department, and declaring them as unconstitutional or invalid if they are in
violation or contradiction of the basic principles of the Constitution.
Such an administration of Judiciary has recently evolved in three dimensions,
the first aspect is, to ensure the impartiality of the legislative and executive
branches. The second aspect is, the protection of constitutionally guaranteed
fundamental rights of citizens, and the third aspect being, the decision on the
issues of legislative capacity existing between the center and the states.
Classification of Judicial Review:
- Review of Judicial Decisions:
Reviewing or Examining a court's decision basically refers to examining it
in such a way to determine whether the Supreme Court's decision was correct
or not. In simple terms, it also refers to the court's authority to
determine the constitutionality of the measures taken by state, federal
legislatures and courts.
- Review of Legislative Actions:
Article13 of the Indian constitution, talks about the judicial review of all
the enacted laws, and such an authority may promulgate unconstitutional
laws, regulations, statutes, ordinances, rules, and ordinances, which
granted to the High Courts and Supreme Court of India. All those actions
which violate the Fundamental Rights or other important provisions of the
constitution, are declared as void and it is declared to be unlawful. We can
trace the marks of judicial review of the legislative actions in the
landmark cases like; I. C. Golaknath and Others. v. State of Punjab and
Another. 1967; Kesavananda Bharti and Others. v. State of Kerala and
- Review of Administrative Actions:
The actions carried out, by authorities under the administrative law are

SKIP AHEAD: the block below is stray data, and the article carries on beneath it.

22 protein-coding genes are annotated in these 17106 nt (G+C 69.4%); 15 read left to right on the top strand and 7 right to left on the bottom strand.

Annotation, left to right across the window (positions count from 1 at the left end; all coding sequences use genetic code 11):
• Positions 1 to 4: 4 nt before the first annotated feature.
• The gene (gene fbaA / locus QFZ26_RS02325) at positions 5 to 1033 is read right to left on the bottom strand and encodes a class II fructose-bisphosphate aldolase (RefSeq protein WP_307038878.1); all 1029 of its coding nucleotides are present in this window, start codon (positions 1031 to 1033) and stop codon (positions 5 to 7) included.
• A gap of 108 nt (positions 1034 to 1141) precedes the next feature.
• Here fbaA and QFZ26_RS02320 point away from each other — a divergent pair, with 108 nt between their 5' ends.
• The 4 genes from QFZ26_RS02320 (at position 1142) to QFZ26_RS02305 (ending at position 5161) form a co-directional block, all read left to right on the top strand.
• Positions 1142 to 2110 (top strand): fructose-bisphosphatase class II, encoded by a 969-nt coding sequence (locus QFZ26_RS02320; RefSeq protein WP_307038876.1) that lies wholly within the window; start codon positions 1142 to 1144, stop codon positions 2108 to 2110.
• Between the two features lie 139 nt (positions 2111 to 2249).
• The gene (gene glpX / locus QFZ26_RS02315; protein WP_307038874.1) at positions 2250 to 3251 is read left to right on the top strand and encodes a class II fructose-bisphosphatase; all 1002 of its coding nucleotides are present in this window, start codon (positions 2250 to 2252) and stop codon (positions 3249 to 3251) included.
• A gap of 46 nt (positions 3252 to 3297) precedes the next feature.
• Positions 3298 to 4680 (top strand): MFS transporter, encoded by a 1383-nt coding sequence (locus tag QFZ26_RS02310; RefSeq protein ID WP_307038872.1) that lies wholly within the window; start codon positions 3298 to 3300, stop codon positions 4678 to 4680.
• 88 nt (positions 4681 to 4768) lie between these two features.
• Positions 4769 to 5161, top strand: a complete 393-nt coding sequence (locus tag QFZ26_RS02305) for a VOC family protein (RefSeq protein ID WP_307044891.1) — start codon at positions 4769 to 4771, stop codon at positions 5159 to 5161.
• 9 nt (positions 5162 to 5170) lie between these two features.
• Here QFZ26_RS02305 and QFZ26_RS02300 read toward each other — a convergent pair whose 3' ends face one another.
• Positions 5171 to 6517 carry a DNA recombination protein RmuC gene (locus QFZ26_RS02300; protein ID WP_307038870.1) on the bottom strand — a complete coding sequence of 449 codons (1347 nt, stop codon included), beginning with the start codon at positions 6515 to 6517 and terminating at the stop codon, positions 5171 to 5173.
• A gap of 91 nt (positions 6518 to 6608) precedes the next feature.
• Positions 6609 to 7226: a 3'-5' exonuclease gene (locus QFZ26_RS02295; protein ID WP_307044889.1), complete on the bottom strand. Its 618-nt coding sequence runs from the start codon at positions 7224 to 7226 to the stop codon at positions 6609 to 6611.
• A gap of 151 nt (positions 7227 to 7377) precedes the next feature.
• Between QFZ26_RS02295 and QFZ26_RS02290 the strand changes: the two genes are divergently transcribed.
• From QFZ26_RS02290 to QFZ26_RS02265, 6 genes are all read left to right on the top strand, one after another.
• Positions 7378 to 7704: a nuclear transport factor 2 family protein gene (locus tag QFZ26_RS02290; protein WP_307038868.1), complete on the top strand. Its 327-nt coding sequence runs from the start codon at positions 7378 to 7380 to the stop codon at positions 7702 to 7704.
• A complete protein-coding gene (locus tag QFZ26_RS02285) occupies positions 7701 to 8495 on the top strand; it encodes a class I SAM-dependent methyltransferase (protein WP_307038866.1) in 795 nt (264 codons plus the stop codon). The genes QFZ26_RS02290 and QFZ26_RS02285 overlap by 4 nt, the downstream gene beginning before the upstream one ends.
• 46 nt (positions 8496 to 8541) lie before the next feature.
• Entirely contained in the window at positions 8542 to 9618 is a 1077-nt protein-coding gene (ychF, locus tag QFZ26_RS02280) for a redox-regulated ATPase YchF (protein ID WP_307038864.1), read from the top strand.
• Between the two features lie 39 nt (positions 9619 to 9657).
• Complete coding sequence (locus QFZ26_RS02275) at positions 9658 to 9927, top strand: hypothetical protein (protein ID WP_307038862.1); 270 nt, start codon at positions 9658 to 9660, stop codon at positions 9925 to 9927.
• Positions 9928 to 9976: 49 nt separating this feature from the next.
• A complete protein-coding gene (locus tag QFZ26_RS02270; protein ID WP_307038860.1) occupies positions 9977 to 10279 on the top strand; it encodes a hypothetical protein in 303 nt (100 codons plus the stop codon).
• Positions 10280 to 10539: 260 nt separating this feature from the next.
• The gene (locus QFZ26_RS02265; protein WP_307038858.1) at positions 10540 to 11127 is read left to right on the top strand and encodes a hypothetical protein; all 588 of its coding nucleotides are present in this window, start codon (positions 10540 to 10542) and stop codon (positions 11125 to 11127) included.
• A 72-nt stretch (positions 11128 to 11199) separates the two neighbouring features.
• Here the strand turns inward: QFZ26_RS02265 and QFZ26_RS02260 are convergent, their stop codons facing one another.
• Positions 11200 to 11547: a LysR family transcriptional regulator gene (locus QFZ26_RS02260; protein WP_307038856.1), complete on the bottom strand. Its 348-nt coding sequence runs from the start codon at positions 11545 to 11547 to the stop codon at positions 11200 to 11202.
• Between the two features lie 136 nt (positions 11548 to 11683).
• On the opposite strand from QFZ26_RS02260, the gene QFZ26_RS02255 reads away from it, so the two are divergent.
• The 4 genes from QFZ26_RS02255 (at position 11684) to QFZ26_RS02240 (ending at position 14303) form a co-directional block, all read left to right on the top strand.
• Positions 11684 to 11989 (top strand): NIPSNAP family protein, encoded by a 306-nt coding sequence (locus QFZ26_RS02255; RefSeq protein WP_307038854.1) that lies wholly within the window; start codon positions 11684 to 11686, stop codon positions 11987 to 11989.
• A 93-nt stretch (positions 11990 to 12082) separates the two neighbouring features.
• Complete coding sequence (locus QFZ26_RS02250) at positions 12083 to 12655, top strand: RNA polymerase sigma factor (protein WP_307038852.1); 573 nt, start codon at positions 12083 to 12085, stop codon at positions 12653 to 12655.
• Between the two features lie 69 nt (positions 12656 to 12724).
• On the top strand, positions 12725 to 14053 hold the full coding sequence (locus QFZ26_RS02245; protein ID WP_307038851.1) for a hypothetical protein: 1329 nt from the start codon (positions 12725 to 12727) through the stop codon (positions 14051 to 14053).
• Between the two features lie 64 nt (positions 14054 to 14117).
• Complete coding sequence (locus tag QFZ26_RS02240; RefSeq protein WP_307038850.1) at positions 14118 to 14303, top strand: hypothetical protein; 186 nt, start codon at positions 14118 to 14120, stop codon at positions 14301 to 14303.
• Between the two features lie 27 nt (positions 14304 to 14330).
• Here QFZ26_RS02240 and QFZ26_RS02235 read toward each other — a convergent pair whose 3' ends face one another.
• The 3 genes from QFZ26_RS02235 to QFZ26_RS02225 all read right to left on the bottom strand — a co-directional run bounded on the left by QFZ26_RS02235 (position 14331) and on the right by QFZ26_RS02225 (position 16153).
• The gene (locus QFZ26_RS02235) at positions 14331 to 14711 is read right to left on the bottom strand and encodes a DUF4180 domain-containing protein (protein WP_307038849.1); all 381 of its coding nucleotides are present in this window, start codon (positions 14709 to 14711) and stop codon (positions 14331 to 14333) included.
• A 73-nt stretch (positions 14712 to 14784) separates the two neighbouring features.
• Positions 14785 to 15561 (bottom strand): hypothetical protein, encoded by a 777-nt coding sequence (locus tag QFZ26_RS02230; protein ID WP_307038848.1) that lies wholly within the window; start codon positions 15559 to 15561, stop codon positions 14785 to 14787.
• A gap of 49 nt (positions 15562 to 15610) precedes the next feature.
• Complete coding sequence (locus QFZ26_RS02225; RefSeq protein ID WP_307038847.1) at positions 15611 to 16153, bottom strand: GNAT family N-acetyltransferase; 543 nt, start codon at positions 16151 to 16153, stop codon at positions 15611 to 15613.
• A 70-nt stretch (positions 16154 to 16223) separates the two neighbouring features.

understood as administrative actions. It is a lawful action concerned with
the conduct of the public administrative authorities. The constitutionality
of the administrative action is verified by a test introduced by Lord
Diplock, which was in the case of Council of Civil Services Union v.
Minister of Civil Services 1984 The tests include:
The acts and verdicts of the decision makers can be declared as
illegal if they do not follow the law, or if they act beyond their stipulated
The courts can also interfere for quashing any decision if
they think that it is arbitrary, henceforth, making the move of the decision
makers as "unreasonable" or "perverse"
- Procedural Impropriety:
The onus is on the authority to act impartially
before taking and deciding any matter, since, any public body must not act
unethically since, it amounts to the abuse of power.
Judicial review is necessary to maintain the superiority of the Constitution,
which also ensures the prevention of abuse of power by the government and its
departments. It maintains a balance between the central and state, and thus a
federal balance is ensured. The judicial review provisions also protect the
fundamental rights of citizens.
This provision guarantees the principle of judicial independence. Therefore, the
concept of judicial review is of utmost importance and is therefore part of the
basic structure of the Indian Constitution, as in the case of Minerva Mills Ltd.
v. Indian Union and Others 1980. Therefore, in the end, it is correct to say
that judicial review has grown to protect individuals' right to stop the use of
arbitrary power and prevent false accusations.
Written By: Manav Puri
, MIT-WPU, BBA. LLB. (Hons.), Pune.